Sheet: Do you have to replace the entire sole of the shoe for common wear-and-tear?
TP: People wear their toes out all the time, so usually we repair the front half of the shoe. That’s kind of a throwback from the old days of shoe repair where, on a dress shoe, you used to do half and heel. With the way climbing is nowadays, you usually don’t need to fix the back end of the shoe. People aren’t hiking around in them like they used to. A lot of stuff that we do is for people that have never even touched rock. They’ve been climbing in gyms.
We do a lot of shoes for people in Florida, where there’s no elevation gain [laughs]. But there’s gyms. One of our workers told me that over the last three years, the Washington D.C. area now has ten new climbing gyms.
Sheet: Sounds like it’s a growing trend.
TP: Yeah. Climbing itself is, and gym climbing definitely is huge. Climbing has become very mainstream; I mean look at the Citibank commercial with Katie Brown and Alex Honnold. Old folks come in here to see if we’ll put a hole in their belt or fix something, which we still do, the odd repair, and they’ll say, ‘Yeah, my granddaughter climbs back home.’ That never used to happen. People never used to have even a concept of what we were doing with the shoes, but now people know what rock climbing is.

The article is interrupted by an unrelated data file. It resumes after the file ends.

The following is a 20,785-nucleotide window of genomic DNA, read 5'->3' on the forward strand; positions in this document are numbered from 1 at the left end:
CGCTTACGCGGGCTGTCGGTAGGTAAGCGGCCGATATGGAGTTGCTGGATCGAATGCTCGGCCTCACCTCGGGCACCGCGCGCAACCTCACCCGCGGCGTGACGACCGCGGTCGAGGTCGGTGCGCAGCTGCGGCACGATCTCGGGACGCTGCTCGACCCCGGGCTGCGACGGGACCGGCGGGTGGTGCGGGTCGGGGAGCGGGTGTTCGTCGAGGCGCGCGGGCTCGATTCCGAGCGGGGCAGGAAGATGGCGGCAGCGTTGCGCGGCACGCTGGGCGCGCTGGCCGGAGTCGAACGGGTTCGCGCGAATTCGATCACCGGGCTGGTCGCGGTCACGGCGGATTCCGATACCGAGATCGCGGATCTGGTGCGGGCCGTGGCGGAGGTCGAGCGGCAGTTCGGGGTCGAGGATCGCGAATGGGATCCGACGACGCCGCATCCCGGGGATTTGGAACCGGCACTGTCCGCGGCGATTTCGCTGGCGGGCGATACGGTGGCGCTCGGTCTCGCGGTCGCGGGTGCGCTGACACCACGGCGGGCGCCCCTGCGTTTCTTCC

Sheet: Have you seen much of a change in climbing shoes themselves, over the years?
TP: They’ve gotten a lot more technical. There’s a lot more input into the design. I think there’s probably a bit more money in the industry, and like the running shoe market, it has to innovate. They’re not really a lot different, but as long as they’re going to redesign it, they may as well try to refine it as much as they can.
Sheet: Do you climb?
TP: Not as much as I used to.
Sheet: Do you have a favorite spot in the area?
TP: No, it’s hard to pick a favorite spot. It’s kind of seasonal. I mean, I got to be here when there were a lot of undone things to do. We got to be some of the developers of the Owens River Gorge in its heyday. Back when it was bone dry, and a kind of very odd moonscape.
Sheet: So how long have you lived in Bishop?